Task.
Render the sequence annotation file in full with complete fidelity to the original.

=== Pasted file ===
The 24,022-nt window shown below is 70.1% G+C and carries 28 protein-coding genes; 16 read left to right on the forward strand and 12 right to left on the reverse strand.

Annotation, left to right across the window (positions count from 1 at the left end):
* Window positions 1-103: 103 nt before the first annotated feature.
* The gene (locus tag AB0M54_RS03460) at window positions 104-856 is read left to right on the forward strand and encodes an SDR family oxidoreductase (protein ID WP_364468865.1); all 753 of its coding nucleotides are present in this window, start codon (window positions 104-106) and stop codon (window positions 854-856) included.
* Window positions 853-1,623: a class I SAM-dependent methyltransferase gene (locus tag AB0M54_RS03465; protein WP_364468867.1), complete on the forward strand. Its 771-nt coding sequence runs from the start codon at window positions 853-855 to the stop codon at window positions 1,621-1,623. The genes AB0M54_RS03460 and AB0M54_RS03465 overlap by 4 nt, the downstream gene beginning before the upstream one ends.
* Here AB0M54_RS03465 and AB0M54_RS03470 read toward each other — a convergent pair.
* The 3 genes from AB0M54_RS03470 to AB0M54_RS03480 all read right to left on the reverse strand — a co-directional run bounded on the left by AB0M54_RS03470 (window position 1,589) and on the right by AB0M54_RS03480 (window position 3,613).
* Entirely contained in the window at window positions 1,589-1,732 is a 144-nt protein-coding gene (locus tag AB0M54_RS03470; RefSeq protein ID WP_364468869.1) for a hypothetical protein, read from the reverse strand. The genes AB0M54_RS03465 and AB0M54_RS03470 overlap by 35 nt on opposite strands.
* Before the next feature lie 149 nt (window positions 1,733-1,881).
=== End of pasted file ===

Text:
The 24,022-nt window shown below is 70.1% G+C and carries 28 protein-coding genes; 16 read left to right on the forward strand and 12 right to left on the reverse strand.

Annotation, left to right across the window (positions count from 1 at the left end):
* Window positions 1-103: 103 nt before the first annotated feature.
* The gene (locus tag AB0M54_RS03460) at window positions 104-856 is read left to right on the forward strand and encodes an SDR family oxidoreductase (protein ID WP_364468865.1); all 753 of its coding nucleotides are present in this window, start codon (window positions 104-106) and stop codon (window positions 854-856) included.
* Window positions 853-1,623: a class I SAM-dependent methyltransferase gene (locus tag AB0M54_RS03465; protein WP_364468867.1), complete on the forward strand. Its 771-nt coding sequence runs from the start codon at window positions 853-855 to the stop codon at window positions 1,621-1,623. The genes AB0M54_RS03460 and AB0M54_RS03465 overlap by 4 nt, the downstream gene beginning before the upstream one ends.
* Here AB0M54_RS03465 and AB0M54_RS03470 read toward each other — a convergent pair.
* The 3 genes from AB0M54_RS03470 to AB0M54_RS03480 all read right to left on the reverse strand — a co-directional run bounded on the left by AB0M54_RS03470 (window position 1,589) and on the right by AB0M54_RS03480 (window position 3,613).
* Entirely contained in the window at window positions 1,589-1,732 is a 144-nt protein-coding gene (locus tag AB0M54_RS03470; RefSeq protein ID WP_364468869.1) for a hypothetical protein, read from the reverse strand. The genes AB0M54_RS03465 and AB0M54_RS03470 overlap by 35 nt on opposite strands.
* Before the next feature lie 149 nt (window positions 1,733-1,881).